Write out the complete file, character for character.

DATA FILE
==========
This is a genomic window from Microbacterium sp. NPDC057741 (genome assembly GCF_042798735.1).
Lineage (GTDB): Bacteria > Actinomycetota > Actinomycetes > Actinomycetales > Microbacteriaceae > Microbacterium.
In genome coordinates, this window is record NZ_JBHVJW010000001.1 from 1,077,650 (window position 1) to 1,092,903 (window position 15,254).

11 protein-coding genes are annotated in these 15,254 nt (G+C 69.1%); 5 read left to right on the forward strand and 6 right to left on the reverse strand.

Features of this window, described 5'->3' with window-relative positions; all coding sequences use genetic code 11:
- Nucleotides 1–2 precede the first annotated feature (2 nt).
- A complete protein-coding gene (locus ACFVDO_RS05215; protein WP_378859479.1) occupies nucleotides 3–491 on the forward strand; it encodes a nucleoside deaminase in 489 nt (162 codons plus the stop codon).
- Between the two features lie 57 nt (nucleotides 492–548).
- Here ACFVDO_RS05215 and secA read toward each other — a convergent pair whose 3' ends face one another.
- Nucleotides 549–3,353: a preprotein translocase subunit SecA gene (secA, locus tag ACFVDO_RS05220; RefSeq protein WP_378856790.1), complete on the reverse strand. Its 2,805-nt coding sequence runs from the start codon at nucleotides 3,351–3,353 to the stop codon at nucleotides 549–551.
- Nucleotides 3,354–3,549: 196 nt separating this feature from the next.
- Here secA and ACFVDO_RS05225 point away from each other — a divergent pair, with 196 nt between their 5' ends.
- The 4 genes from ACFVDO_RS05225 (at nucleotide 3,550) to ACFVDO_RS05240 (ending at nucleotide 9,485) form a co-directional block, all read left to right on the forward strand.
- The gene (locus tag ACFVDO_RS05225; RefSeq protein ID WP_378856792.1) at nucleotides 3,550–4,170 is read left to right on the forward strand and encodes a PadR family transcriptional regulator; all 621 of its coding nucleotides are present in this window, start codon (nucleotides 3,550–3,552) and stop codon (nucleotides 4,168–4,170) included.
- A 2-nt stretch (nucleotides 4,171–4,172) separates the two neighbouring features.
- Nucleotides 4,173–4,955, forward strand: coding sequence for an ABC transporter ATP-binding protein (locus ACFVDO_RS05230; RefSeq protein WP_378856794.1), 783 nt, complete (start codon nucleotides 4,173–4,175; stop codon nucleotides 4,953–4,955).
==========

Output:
This is a genomic window from Microbacterium sp. NPDC057741 (genome assembly GCF_042798735.1).
Lineage (GTDB): Bacteria > Actinomycetota > Actinomycetes > Actinomycetales > Microbacteriaceae > Microbacterium.
In genome coordinates, this window is record NZ_JBHVJW010000001.1 from 1,077,650 (window position 1) to 1,092,903 (window position 15,254).

11 protein-coding genes are annotated in these 15,254 nt (G+C 69.1%); 5 read left to right on the forward strand and 6 right to left on the reverse strand.

Features of this window, described 5'->3' with window-relative positions; all coding sequences use genetic code 11:
- Nucleotides 1–2 precede the first annotated feature (2 nt).
- A complete protein-coding gene (locus ACFVDO_RS05215; protein WP_378859479.1) occupies nucleotides 3–491 on the forward strand; it encodes a nucleoside deaminase in 489 nt (162 codons plus the stop codon).
- Between the two features lie 57 nt (nucleotides 492–548).
- Here ACFVDO_RS05215 and secA read toward each other — a convergent pair whose 3' ends face one another.
- Nucleotides 549–3,353: a preprotein translocase subunit SecA gene (secA, locus tag ACFVDO_RS05220; RefSeq protein WP_378856790.1), complete on the reverse strand. Its 2,805-nt coding sequence runs from the start codon at nucleotides 3,351–3,353 to the stop codon at nucleotides 549–551.
- Nucleotides 3,354–3,549: 196 nt separating this feature from the next.
- Here secA and ACFVDO_RS05225 point away from each other — a divergent pair, with 196 nt between their 5' ends.
- The 4 genes from ACFVDO_RS05225 (at nucleotide 3,550) to ACFVDO_RS05240 (ending at nucleotide 9,485) form a co-directional block, all read left to right on the forward strand.
- The gene (locus tag ACFVDO_RS05225; RefSeq protein ID WP_378856792.1) at nucleotides 3,550–4,170 is read left to right on the forward strand and encodes a PadR family transcriptional regulator; all 621 of its coding nucleotides are present in this window, start codon (nucleotides 3,550–3,552) and stop codon (nucleotides 4,168–4,170) included.
- A 2-nt stretch (nucleotides 4,171–4,172) separates the two neighbouring features.
- Nucleotides 4,173–4,955, forward strand: coding sequence for an ABC transporter ATP-binding protein (locus ACFVDO_RS05230; RefSeq protein WP_378856794.1), 783 nt, complete (start codon nucleotides 4,173–4,175; stop codon nucleotides 4,953–4,955).